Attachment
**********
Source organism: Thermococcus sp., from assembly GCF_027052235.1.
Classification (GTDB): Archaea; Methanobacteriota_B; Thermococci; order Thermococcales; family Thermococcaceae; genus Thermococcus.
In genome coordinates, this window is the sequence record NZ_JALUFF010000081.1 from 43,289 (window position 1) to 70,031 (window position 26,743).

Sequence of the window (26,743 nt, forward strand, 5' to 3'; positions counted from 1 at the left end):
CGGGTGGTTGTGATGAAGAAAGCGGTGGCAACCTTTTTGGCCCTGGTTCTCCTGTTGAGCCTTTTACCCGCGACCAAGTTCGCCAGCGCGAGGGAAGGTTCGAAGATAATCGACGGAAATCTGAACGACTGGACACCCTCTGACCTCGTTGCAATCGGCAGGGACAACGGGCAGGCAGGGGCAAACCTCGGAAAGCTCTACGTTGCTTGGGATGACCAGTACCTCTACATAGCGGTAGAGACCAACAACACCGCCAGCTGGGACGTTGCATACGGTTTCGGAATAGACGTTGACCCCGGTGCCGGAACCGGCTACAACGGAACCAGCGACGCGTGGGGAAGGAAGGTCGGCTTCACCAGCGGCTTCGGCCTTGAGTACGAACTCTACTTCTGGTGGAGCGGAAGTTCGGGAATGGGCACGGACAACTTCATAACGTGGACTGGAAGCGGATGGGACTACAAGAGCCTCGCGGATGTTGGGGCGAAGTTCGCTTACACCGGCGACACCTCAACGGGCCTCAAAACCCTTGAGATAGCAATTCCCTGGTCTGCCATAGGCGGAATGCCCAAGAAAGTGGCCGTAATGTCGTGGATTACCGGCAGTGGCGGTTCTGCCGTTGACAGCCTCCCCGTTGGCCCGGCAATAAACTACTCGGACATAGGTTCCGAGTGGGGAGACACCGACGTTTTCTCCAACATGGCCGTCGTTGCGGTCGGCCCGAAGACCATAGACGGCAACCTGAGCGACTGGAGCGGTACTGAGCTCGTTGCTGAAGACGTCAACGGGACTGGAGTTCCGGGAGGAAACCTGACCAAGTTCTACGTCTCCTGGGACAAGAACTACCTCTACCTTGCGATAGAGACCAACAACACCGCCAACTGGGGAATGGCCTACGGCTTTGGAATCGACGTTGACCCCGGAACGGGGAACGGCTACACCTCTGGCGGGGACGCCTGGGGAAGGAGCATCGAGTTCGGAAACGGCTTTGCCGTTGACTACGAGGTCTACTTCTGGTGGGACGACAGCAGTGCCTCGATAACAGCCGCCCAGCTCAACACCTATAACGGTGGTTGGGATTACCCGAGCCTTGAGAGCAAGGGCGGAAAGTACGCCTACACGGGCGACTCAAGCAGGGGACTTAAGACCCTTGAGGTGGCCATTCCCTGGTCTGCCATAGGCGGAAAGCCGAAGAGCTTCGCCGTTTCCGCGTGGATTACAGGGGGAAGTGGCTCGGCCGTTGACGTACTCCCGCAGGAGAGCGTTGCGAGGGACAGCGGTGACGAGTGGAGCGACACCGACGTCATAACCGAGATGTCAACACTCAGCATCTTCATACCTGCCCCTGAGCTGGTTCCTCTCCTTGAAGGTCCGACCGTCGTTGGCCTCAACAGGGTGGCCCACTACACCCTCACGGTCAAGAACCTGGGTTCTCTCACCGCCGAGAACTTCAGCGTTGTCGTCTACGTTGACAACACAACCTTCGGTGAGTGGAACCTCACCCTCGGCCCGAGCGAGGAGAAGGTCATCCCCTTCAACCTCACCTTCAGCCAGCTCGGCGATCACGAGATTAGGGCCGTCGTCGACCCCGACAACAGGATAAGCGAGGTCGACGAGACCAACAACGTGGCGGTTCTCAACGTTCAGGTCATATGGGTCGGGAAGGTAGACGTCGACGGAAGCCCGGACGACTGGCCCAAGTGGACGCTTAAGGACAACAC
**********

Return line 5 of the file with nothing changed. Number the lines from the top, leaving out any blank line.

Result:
CGGGTGGTTGTGATGAAGAAAGCGGTGGCAACCTTTTTGGCCCTGGTTCTCCTGTTGAGCCTTTTACCCGCGACCAAGTTCGCCAGCGCGAGGGAAGGTTCGAAGATAATCGACGGAAATCTGAACGACTGGACACCCTCTGACCTCGTTGCAATCGGCAGGGACAACGGGCAGGCAGGGGCAAACCTCGGAAAGCTCTACGTTGCTTGGGATGACCAGTACCTCTACATAGCGGTAGAGACCAACAACACCGCCAGCTGGGACGTTGCATACGGTTTCGGAATAGACGTTGACCCCGGTGCCGGAACCGGCTACAACGGAACCAGCGACGCGTGGGGAAGGAAGGTCGGCTTCACCAGCGGCTTCGGCCTTGAGTACGAACTCTACTTCTGGTGGAGCGGAAGTTCGGGAATGGGCACGGACAACTTCATAACGTGGACTGGAAGCGGATGGGACTACAAGAGCCTCGCGGATGTTGGGGCGAAGTTCGCTTACACCGGCGACACCTCAACGGGCCTCAAAACCCTTGAGATAGCAATTCCCTGGTCTGCCATAGGCGGAATGCCCAAGAAAGTGGCCGTAATGTCGTGGATTACCGGCAGTGGCGGTTCTGCCGTTGACAGCCTCCCCGTTGGCCCGGCAATAAACTACTCGGACATAGGTTCCGAGTGGGGAGACACCGACGTTTTCTCCAACATGGCCGTCGTTGCGGTCGGCCCGAAGACCATAGACGGCAACCTGAGCGACTGGAGCGGTACTGAGCTCGTTGCTGAAGACGTCAACGGGACTGGAGTTCCGGGAGGAAACCTGACCAAGTTCTACGTCTCCTGGGACAAGAACTACCTCTACCTTGCGATAGAGACCAACAACACCGCCAACTGGGGAATGGCCTACGGCTTTGGAATCGACGTTGACCCCGGAACGGGGAACGGCTACACCTCTGGCGGGGACGCCTGGGGAAGGAGCATCGAGTTCGGAAACGGCTTTGCCGTTGACTACGAGGTCTACTTCTGGTGGGACGACAGCAGTGCCTCGATAACAGCCGCCCAGCTCAACACCTATAACGGTGGTTGGGATTACCCGAGCCTTGAGAGCAAGGGCGGAAAGTACGCCTACACGGGCGACTCAAGCAGGGGACTTAAGACCCTTGAGGTGGCCATTCCCTGGTCTGCCATAGGCGGAAAGCCGAAGAGCTTCGCCGTTTCCGCGTGGATTACAGGGGGAAGTGGCTCGGCCGTTGACGTACTCCCGCAGGAGAGCGTTGCGAGGGACAGCGGTGACGAGTGGAGCGACACCGACGTCATAACCGAGATGTCAACACTCAGCATCTTCATACCTGCCCCTGAGCTGGTTCCTCTCCTTGAAGGTCCGACCGTCGTTGGCCTCAACAGGGTGGCCCACTACACCCTCACGGTCAAGAACCTGGGTTCTCTCACCGCCGAGAACTTCAGCGTTGTCGTCTACGTTGACAACACAACCTTCGGTGAGTGGAACCTCACCCTCGGCCCGAGCGAGGAGAAGGTCATCCCCTTCAACCTCACCTTCAGCCAGCTCGGCGATCACGAGATTAGGGCCGTCGTCGACCCCGACAACAGGATAAGCGAGGTCGACGAGACCAACAACGTGGCGGTTCTCAACGTTCAGGTCATATGGGTCGGGAAGGTAGACGTCGACGGAAGCCCGGACGACTGGCCCAAGTGGACGCTTAAGGACAACAC